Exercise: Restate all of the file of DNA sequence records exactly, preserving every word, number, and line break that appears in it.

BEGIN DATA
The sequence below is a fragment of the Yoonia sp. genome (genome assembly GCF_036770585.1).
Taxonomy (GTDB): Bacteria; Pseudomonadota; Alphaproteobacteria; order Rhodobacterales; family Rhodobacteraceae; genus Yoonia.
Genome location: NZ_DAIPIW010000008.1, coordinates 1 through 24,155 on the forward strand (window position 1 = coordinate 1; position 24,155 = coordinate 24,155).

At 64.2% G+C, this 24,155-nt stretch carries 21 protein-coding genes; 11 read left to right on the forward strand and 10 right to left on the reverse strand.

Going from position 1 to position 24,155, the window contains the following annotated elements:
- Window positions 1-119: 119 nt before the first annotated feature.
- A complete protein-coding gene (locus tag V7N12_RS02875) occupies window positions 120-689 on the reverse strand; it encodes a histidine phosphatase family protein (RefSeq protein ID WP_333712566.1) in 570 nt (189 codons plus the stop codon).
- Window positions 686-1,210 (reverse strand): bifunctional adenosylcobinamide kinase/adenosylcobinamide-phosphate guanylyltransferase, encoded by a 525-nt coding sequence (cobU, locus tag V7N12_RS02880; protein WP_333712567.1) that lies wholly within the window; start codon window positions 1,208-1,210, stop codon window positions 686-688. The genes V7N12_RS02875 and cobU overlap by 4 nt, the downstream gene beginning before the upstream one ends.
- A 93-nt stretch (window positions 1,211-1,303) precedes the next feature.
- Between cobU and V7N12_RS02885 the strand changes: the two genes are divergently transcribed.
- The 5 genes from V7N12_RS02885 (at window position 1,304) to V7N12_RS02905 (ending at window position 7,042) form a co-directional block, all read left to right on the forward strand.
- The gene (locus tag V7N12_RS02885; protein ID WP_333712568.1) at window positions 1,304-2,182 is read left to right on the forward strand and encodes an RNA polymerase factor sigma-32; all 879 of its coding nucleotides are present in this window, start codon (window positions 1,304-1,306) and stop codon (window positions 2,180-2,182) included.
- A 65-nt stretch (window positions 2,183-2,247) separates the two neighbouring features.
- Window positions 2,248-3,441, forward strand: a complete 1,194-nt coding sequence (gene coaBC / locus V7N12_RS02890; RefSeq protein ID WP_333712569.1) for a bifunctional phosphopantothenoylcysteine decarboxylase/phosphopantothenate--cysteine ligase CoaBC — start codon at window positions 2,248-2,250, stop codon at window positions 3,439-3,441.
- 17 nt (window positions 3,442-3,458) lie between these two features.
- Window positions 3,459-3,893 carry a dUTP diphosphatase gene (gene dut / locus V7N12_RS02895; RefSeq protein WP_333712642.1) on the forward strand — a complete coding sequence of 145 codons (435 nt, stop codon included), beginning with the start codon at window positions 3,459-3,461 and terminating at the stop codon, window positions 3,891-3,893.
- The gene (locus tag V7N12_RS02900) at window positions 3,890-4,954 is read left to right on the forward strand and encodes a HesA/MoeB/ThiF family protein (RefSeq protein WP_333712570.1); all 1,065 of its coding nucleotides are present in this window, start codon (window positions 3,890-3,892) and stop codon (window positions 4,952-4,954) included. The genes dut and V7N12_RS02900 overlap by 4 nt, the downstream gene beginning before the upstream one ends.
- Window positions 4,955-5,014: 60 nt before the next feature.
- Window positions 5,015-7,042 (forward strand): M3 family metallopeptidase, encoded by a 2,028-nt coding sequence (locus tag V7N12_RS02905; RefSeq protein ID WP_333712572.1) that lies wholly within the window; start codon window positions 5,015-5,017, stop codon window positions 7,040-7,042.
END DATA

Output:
The sequence below is a fragment of the Yoonia sp. genome (genome assembly GCF_036770585.1).
Taxonomy (GTDB): Bacteria; Pseudomonadota; Alphaproteobacteria; order Rhodobacterales; family Rhodobacteraceae; genus Yoonia.
Genome location: NZ_DAIPIW010000008.1, coordinates 1 through 24,155 on the forward strand (window position 1 = coordinate 1; position 24,155 = coordinate 24,155).

At 64.2% G+C, this 24,155-nt stretch carries 21 protein-coding genes; 11 read left to right on the forward strand and 10 right to left on the reverse strand.

Going from position 1 to position 24,155, the window contains the following annotated elements:
- Window positions 1-119: 119 nt before the first annotated feature.
- A complete protein-coding gene (locus tag V7N12_RS02875) occupies window positions 120-689 on the reverse strand; it encodes a histidine phosphatase family protein (RefSeq protein ID WP_333712566.1) in 570 nt (189 codons plus the stop codon).
- Window positions 686-1,210 (reverse strand): bifunctional adenosylcobinamide kinase/adenosylcobinamide-phosphate guanylyltransferase, encoded by a 525-nt coding sequence (cobU, locus tag V7N12_RS02880; protein WP_333712567.1) that lies wholly within the window; start codon window positions 1,208-1,210, stop codon window positions 686-688. The genes V7N12_RS02875 and cobU overlap by 4 nt, the downstream gene beginning before the upstream one ends.
- A 93-nt stretch (window positions 1,211-1,303) precedes the next feature.
- Between cobU and V7N12_RS02885 the strand changes: the two genes are divergently transcribed.
- The 5 genes from V7N12_RS02885 (at window position 1,304) to V7N12_RS02905 (ending at window position 7,042) form a co-directional block, all read left to right on the forward strand.
- The gene (locus tag V7N12_RS02885; protein ID WP_333712568.1) at window positions 1,304-2,182 is read left to right on the forward strand and encodes an RNA polymerase factor sigma-32; all 879 of its coding nucleotides are present in this window, start codon (window positions 1,304-1,306) and stop codon (window positions 2,180-2,182) included.
- A 65-nt stretch (window positions 2,183-2,247) separates the two neighbouring features.
- Window positions 2,248-3,441, forward strand: a complete 1,194-nt coding sequence (gene coaBC / locus V7N12_RS02890; RefSeq protein ID WP_333712569.1) for a bifunctional phosphopantothenoylcysteine decarboxylase/phosphopantothenate--cysteine ligase CoaBC — start codon at window positions 2,248-2,250, stop codon at window positions 3,439-3,441.
- 17 nt (window positions 3,442-3,458) lie between these two features.
- Window positions 3,459-3,893 carry a dUTP diphosphatase gene (gene dut / locus V7N12_RS02895; RefSeq protein WP_333712642.1) on the forward strand — a complete coding sequence of 145 codons (435 nt, stop codon included), beginning with the start codon at window positions 3,459-3,461 and terminating at the stop codon, window positions 3,891-3,893.
- The gene (locus tag V7N12_RS02900) at window positions 3,890-4,954 is read left to right on the forward strand and encodes a HesA/MoeB/ThiF family protein (RefSeq protein WP_333712570.1); all 1,065 of its coding nucleotides are present in this window, start codon (window positions 3,890-3,892) and stop codon (window positions 4,952-4,954) included. The genes dut and V7N12_RS02900 overlap by 4 nt, the downstream gene beginning before the upstream one ends.
- Window positions 4,955-5,014: 60 nt before the next feature.
- Window positions 5,015-7,042 (forward strand): M3 family metallopeptidase, encoded by a 2,028-nt coding sequence (locus tag V7N12_RS02905; RefSeq protein ID WP_333712572.1) that lies wholly within the window; start codon window positions 5,015-5,017, stop codon window positions 7,040-7,042.